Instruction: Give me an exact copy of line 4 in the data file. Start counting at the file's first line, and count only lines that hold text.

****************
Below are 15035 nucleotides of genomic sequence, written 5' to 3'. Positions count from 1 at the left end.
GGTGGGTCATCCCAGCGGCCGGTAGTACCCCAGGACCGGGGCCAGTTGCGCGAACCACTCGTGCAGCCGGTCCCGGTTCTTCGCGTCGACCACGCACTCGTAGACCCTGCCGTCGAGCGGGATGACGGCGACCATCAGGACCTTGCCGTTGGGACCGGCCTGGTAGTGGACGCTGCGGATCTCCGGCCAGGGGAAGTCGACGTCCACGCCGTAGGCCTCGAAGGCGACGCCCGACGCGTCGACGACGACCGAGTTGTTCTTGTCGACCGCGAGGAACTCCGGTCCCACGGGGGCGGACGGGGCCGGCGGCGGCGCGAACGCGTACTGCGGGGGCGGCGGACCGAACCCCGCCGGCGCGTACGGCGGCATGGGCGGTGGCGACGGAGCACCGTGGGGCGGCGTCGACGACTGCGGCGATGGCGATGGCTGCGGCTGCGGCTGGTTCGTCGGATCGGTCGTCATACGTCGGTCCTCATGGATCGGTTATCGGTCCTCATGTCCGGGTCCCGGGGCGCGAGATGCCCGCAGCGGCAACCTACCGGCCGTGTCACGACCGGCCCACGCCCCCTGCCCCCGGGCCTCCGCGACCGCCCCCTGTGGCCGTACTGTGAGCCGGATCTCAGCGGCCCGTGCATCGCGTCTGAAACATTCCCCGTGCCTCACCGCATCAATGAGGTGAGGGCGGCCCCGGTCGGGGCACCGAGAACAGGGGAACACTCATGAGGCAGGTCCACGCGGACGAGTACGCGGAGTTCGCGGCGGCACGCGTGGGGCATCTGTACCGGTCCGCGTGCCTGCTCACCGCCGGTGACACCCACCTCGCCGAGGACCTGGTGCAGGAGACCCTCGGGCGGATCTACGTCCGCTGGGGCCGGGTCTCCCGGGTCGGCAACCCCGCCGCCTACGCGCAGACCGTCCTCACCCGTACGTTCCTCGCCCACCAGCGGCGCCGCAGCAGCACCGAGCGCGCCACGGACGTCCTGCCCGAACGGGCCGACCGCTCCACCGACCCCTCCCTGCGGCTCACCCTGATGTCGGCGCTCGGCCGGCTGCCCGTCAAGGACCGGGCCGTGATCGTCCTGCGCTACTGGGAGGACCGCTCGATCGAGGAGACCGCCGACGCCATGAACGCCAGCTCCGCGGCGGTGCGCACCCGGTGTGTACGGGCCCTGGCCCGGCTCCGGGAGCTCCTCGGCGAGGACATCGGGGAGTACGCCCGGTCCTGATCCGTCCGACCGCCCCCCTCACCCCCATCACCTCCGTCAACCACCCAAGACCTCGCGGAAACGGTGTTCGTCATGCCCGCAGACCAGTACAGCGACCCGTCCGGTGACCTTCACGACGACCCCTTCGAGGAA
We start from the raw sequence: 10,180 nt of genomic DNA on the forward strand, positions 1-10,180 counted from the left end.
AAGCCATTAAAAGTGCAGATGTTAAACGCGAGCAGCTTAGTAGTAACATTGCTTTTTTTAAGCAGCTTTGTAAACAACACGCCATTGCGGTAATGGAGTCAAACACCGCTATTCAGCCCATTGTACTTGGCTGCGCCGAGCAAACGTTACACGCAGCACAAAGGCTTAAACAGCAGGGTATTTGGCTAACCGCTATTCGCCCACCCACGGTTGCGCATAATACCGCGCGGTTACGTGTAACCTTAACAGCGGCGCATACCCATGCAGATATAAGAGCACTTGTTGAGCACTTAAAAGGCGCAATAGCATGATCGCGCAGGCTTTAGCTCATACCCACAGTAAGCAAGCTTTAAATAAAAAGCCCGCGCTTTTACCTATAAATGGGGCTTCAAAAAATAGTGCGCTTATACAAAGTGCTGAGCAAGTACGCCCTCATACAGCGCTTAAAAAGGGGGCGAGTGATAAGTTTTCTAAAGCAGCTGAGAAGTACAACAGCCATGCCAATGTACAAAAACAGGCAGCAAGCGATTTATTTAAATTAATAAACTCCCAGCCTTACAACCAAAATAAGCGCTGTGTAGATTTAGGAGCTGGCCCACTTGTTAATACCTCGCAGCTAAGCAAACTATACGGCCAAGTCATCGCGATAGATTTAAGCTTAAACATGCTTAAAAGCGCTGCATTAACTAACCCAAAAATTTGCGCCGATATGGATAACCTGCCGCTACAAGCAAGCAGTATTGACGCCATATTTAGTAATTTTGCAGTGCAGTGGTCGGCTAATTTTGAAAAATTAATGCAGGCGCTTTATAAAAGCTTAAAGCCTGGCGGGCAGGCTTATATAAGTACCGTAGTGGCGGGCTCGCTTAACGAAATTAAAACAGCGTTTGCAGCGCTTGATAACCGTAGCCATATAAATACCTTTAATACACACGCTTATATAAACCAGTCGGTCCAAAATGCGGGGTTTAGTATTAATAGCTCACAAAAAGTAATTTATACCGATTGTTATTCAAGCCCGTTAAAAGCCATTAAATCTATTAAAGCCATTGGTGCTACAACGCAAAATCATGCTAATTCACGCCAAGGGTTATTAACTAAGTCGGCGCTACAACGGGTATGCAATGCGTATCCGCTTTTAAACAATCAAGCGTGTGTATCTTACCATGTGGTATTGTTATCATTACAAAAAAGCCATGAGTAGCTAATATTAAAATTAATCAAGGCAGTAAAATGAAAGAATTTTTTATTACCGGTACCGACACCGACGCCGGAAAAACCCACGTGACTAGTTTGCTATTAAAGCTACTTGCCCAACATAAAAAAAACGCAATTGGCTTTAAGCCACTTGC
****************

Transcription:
AAGCCATTAAAAGTGCAGATGTTAAACGCGAGCAGCTTAGTAGTAACATTGCTTTTTTTAAGCAGCTTTGTAAACAACACGCCATTGCGGTAATGGAGTCAAACACCGCTATTCAGCCCATTGTACTTGGCTGCGCCGAGCAAACGTTACACGCAGCACAAAGGCTTAAACAGCAGGGTATTTGGCTAACCGCTATTCGCCCACCCACGGTTGCGCATAATACCGCGCGGTTACGTGTAACCTTAACAGCGGCGCATACCCATGCAGATATAAGAGCACTTGTTGAGCACTTAAAAGGCGCAATAGCATGATCGCGCAGGCTTTAGCTCATACCCACAGTAAGCAAGCTTTAAATAAAAAGCCCGCGCTTTTACCTATAAATGGGGCTTCAAAAAATAGTGCGCTTATACAAAGTGCTGAGCAAGTACGCCCTCATACAGCGCTTAAAAAGGGGGCGAGTGATAAGTTTTCTAAAGCAGCTGAGAAGTACAACAGCCATGCCAATGTACAAAAACAGGCAGCAAGCGATTTATTTAAATTAATAAACTCCCAGCCTTACAACCAAAATAAGCGCTGTGTAGATTTAGGAGCTGGCCCACTTGTTAATACCTCGCAGCTAAGCAAACTATACGGCCAAGTCATCGCGATAGATTTAAGCTTAAACATGCTTAAAAGCGCTGCATTAACTAACCCAAAAATTTGCGCCGATATGGATAACCTGCCGCTACAAGCAAGCAGTATTGACGCCATATTTAGTAATTTTGCAGTGCAGTGGTCGGCTAATTTTGAAAAATTAATGCAGGCGCTTTATAAAAGCTTAAAGCCTGGCGGGCAGGCTTATATAAGTACCGTAGTGGCGGGCTCGCTTAACGAAATTAAAACAGCGTTTGCAGCGCTTGATAACCGTAGCCATATAAATACCTTTAATACACACGCTTATATAAACCAGTCGGTCCAAAATGCGGGGTTTAGTATTAATAGCTCACAAAAAGTAATTTATACCGATTGTTATTCAAGCCCGTTAAAAGCCATTAAATCTATTAAAGCCATTGGTGCTACAACGCAAAATCATGCTAATTCACGCCAAGGGTTATTAACTAAGTCGGCGCTACAACGGGTATGCAATGCGTATCCGCTTTTAAACAATCAAGCGTGTGTATCTTACCATGTGGTATTGTTATCATTACAAAAAAGCCATGAGTAGCTAATATTAAAATTAATCAAGGCAGTAAAATGAAAGAATTTTTTATTACCGGTACCGACACCGACGCCGGAAAAACCCACGTGACTAGTTTGCTATTAAAGCTACTTGCCCAACATAAAAAAAACGCAATTGGCTTTAAGCCACTTGC